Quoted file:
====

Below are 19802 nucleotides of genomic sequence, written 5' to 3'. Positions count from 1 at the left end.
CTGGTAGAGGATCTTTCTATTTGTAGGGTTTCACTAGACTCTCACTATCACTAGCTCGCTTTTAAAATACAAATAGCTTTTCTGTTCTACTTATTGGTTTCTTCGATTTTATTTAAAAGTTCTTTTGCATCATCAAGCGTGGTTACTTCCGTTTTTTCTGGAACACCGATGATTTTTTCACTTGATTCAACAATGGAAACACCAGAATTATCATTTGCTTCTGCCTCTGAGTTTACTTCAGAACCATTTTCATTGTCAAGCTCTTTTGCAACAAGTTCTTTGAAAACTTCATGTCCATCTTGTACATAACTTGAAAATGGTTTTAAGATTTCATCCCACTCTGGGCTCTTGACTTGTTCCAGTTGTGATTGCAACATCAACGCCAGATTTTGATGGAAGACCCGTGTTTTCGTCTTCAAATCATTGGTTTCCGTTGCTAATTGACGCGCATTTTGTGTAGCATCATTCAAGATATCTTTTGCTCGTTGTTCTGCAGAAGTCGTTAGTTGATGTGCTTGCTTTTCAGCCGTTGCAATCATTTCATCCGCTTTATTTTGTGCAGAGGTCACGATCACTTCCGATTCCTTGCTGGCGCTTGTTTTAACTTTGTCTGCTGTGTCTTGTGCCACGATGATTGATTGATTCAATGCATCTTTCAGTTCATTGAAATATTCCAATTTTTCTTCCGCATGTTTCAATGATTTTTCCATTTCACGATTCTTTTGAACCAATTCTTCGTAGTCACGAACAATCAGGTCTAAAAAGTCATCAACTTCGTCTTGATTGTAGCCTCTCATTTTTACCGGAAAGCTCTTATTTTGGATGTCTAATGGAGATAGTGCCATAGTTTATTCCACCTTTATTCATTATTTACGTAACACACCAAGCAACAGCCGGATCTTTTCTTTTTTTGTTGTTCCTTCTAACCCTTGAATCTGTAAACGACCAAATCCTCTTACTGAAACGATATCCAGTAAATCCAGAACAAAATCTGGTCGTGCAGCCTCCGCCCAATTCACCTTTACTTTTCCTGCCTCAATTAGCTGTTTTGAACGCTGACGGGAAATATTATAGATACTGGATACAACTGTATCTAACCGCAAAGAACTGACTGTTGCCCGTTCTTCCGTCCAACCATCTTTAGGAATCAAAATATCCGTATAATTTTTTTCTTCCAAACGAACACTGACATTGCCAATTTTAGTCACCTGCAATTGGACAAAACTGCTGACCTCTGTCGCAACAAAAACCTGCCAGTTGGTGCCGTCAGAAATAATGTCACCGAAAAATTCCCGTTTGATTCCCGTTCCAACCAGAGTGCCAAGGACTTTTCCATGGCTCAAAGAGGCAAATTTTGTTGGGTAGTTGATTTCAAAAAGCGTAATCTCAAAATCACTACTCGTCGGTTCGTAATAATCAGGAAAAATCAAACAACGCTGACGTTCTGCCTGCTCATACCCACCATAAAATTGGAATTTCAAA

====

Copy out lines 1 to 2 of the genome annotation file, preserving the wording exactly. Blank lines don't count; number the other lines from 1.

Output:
Below are 19802 nucleotides of genomic sequence, written 5' to 3'. Positions count from 1 at the left end.
CTGGTAGAGGATCTTTCTATTTGTAGGGTTTCACTAGACTCTCACTATCACTAGCTCGCTTTTAAAATACAAATAGCTTTTCTGTTCTACTTATTGGTTTCTTCGATTTTATTTAAAAGTTCTTTTGCATCATCAAGCGTGGTTACTTCCGTTTTTTCTGGAACACCGATGATTTTTTCACTTGATTCAACAATGGAAACACCAGAATTATCATTTGCTTCTGCCTCTGAGTTTACTTCAGAACCATTTTCATTGTCAAGCTCTTTTGCAACAAGTTCTTTGAAAACTTCATGTCCATCTTGTACATAACTTGAAAATGGTTTTAAGATTTCATCCCACTCTGGGCTCTTGACTTGTTCCAGTTGTGATTGCAACATCAACGCCAGATTTTGATGGAAGACCCGTGTTTTCGTCTTCAAATCATTGGTTTCCGTTGCTAATTGACGCGCATTTTGTGTAGCATCATTCAAGATATCTTTTGCTCGTTGTTCTGCAGAAGTCGTTAGTTGATGTGCTTGCTTTTCAGCCGTTGCAATCATTTCATCCGCTTTATTTTGTGCAGAGGTCACGATCACTTCCGATTCCTTGCTGGCGCTTGTTTTAACTTTGTCTGCTGTGTCTTGTGCCACGATGATTGATTGATTCAATGCATCTTTCAGTTCATTGAAATATTCCAATTTTTCTTCCGCATGTTTCAATGATTTTTCCATTTCACGATTCTTTTGAACCAATTCTTCGTAGTCACGAACAATCAGGTCTAAAAAGTCATCAACTTCGTCTTGATTGTAGCCTCTCATTTTTACCGGAAAGCTCTTATTTTGGATGTCTAATGGAGATAGTGCCATAGTTTATTCCACCTTTATTCATTATTTACGTAACACACCAAGCAACAGCCGGATCTTTTCTTTTTTTGTTGTTCCTTCTAACCCTTGAATCTGTAAACGACCAAATCCTCTTACTGAAACGATATCCAGTAAATCCAGAACAAAATCTGGTCGTGCAGCCTCCGCCCAATTCACCTTTACTTTTCCTGCCTCAATTAGCTGTTTTGAACGCTGACGGGAAATATTATAGATACTGGATACAACTGTATCTAACCGCAAAGAACTGACTGTTGCCCGTTCTTCCGTCCAACCATCTTTAGGAATCAAAATATCCGTATAATTTTTTTCTTCCAAACGAACACTGACATTGCCAATTTTAGTCACCTGCAATTGGACAAAACTGCTGACCTCTGTCGCAACAAAAACCTGCCAGTTGGTGCCGTCAGAAATAATGTCACCGAAAAATTCCCGTTTGATTCCCGTTCCAACCAGAGTGCCAAGGACTTTTCCATGGCTCAAAGAGGCAAATTTTGTTGGGTAGTTGATTTCAAAAAGCGTAATCTCAAAATCACTACTCGTCGGTTCGTAATAATCAGGAAAAATCAAACAACGCTGACGTTCTGCCTGCTCATACCCACCATAAAATTGGAATTTCAAA